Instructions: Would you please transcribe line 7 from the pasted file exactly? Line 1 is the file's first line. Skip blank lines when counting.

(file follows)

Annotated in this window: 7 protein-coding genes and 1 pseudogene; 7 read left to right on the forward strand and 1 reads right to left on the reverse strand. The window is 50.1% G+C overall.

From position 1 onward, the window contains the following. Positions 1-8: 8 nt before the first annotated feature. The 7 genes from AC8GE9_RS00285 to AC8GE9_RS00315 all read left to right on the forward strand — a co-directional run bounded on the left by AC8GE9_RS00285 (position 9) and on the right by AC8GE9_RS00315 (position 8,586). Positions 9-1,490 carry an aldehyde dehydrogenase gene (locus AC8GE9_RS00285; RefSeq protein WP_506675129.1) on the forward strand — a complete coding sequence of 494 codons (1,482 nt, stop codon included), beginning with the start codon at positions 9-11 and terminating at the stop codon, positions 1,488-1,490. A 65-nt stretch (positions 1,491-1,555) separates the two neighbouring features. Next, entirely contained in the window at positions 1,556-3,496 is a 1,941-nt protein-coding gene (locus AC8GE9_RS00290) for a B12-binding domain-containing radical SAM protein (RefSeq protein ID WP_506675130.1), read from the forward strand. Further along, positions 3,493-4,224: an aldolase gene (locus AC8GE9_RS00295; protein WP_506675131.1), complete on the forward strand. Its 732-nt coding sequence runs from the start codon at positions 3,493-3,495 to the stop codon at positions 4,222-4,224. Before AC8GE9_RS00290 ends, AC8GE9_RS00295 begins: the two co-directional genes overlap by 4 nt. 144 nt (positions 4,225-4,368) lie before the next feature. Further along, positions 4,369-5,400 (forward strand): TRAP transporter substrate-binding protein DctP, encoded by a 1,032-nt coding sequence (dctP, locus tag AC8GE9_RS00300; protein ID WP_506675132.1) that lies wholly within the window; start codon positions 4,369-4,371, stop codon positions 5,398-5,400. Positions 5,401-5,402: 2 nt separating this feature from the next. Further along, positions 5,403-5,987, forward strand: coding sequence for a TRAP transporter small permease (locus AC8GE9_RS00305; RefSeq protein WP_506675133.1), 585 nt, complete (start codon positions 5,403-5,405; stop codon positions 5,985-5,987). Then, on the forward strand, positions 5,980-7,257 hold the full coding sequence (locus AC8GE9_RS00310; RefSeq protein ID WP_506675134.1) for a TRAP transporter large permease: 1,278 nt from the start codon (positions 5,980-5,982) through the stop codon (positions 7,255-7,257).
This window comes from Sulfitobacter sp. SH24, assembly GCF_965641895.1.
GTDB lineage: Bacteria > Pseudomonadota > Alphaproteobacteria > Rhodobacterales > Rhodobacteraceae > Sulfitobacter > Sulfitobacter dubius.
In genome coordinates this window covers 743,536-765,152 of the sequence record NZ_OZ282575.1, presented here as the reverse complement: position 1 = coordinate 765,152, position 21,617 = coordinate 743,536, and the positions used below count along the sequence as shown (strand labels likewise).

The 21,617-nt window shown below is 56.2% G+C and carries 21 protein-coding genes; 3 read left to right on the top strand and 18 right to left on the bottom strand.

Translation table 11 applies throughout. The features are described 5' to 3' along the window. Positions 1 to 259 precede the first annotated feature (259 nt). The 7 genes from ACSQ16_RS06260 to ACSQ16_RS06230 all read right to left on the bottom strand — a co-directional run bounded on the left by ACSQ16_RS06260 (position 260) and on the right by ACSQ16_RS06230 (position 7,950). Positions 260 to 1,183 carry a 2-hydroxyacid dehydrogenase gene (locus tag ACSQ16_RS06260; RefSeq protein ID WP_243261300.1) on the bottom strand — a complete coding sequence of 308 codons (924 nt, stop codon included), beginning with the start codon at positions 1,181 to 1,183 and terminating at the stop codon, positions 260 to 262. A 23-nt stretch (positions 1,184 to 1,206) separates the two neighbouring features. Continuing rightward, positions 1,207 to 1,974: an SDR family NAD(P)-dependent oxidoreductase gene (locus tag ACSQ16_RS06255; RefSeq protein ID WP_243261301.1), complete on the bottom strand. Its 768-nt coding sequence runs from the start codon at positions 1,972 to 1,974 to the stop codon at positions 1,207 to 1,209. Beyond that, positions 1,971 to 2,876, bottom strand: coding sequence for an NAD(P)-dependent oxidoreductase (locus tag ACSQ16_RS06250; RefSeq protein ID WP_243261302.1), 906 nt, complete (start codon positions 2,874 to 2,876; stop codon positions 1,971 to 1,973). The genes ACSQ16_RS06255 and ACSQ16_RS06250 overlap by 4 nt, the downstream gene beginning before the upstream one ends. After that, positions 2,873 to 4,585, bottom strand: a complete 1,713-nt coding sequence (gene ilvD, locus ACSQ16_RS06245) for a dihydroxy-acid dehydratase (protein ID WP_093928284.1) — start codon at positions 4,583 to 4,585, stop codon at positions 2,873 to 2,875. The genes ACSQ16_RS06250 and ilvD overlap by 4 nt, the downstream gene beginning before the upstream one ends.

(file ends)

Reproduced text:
Translation table 11 applies throughout. The features are described 5' to 3' along the window. Positions 1 to 259 precede the first annotated feature (259 nt). The 7 genes from ACSQ16_RS06260 to ACSQ16_RS06230 all read right to left on the bottom strand — a co-directional run bounded on the left by ACSQ16_RS06260 (position 260) and on the right by ACSQ16_RS06230 (position 7,950). Positions 260 to 1,183 carry a 2-hydroxyacid dehydrogenase gene (locus tag ACSQ16_RS06260; RefSeq protein ID WP_243261300.1) on the bottom strand — a complete coding sequence of 308 codons (924 nt, stop codon included), beginning with the start codon at positions 1,181 to 1,183 and terminating at the stop codon, positions 260 to 262. A 23-nt stretch (positions 1,184 to 1,206) separates the two neighbouring features. Continuing rightward, positions 1,207 to 1,974: an SDR family NAD(P)-dependent oxidoreductase gene (locus tag ACSQ16_RS06255; RefSeq protein ID WP_243261301.1), complete on the bottom strand. Its 768-nt coding sequence runs from the start codon at positions 1,972 to 1,974 to the stop codon at positions 1,207 to 1,209. Beyond that, positions 1,971 to 2,876, bottom strand: coding sequence for an NAD(P)-dependent oxidoreductase (locus tag ACSQ16_RS06250; RefSeq protein ID WP_243261302.1), 906 nt, complete (start codon positions 2,874 to 2,876; stop codon positions 1,971 to 1,973). The genes ACSQ16_RS06255 and ACSQ16_RS06250 overlap by 4 nt, the downstream gene beginning before the upstream one ends. After that, positions 2,873 to 4,585, bottom strand: a complete 1,713-nt coding sequence (gene ilvD, locus ACSQ16_RS06245) for a dihydroxy-acid dehydratase (protein ID WP_093928284.1) — start codon at positions 4,583 to 4,585, stop codon at positions 2,873 to 2,875. The genes ACSQ16_RS06250 and ilvD overlap by 4 nt, the downstream gene beginning before the upstream one ends.